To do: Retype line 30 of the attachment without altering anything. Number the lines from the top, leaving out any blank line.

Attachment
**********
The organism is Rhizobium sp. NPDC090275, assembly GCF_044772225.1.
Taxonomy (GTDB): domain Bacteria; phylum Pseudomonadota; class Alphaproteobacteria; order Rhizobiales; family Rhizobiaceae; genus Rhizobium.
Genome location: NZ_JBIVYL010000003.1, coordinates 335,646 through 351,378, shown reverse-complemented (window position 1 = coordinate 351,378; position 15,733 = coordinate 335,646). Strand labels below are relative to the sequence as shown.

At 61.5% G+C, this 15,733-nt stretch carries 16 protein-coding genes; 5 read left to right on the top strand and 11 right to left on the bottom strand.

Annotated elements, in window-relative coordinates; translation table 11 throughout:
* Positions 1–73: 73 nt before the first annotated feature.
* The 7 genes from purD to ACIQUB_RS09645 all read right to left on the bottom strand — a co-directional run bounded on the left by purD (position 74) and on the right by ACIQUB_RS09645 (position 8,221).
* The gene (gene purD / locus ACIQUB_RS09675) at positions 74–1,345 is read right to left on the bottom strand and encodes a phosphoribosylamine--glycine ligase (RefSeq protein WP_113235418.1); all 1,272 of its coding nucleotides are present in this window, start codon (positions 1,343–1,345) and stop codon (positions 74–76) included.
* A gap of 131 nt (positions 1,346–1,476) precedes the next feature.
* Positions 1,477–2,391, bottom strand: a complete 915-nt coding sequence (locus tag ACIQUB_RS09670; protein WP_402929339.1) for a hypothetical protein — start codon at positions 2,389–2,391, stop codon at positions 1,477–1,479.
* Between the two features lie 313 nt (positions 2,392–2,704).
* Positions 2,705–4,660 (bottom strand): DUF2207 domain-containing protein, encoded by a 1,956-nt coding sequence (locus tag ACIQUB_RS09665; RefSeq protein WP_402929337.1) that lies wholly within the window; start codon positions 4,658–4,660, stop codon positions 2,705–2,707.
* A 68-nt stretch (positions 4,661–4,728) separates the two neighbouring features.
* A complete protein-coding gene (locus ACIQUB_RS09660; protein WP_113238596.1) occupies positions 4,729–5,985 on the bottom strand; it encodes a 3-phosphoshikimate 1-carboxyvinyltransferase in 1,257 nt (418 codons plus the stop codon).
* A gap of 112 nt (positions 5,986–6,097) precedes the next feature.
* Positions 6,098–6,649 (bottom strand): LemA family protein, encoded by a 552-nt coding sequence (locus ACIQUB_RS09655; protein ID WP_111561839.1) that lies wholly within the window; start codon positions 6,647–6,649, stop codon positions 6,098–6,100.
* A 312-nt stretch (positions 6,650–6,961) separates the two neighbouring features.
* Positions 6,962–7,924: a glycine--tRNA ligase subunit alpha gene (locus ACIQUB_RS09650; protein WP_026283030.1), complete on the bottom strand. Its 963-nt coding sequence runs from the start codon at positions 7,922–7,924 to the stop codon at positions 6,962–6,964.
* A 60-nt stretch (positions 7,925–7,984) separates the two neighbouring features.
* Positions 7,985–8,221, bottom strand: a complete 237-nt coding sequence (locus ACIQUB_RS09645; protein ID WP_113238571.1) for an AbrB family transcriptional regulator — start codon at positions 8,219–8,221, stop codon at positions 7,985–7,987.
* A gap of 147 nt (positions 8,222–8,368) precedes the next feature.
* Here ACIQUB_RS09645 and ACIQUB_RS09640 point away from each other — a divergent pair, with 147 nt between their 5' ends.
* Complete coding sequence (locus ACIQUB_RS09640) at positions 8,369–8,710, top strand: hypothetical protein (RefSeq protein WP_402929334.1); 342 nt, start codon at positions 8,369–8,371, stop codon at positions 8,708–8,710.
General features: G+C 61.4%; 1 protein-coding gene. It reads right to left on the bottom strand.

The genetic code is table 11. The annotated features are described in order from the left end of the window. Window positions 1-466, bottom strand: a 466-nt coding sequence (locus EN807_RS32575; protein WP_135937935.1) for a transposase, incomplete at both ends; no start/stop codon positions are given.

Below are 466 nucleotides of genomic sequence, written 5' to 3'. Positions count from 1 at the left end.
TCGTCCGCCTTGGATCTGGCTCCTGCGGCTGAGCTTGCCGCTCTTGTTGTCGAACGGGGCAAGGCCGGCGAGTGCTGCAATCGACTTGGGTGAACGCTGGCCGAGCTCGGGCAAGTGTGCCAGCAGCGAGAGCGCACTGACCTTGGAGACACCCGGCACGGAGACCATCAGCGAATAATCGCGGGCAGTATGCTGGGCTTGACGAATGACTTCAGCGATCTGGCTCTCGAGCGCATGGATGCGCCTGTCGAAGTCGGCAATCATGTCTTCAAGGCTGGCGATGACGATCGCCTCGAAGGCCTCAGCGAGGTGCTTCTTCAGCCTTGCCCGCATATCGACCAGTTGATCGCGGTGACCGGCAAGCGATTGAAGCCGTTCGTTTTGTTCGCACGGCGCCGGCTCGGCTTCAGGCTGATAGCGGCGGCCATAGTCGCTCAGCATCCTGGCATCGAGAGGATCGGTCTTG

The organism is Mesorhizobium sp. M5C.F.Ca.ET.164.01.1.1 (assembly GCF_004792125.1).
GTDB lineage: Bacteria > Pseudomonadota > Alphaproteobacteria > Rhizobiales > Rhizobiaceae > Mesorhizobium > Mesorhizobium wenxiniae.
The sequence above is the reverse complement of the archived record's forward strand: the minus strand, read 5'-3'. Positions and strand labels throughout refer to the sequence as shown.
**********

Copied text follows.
The sequence above is the reverse complement of the archived record's forward strand: the minus strand, read 5'-3'. Positions and strand labels throughout refer to the sequence as shown.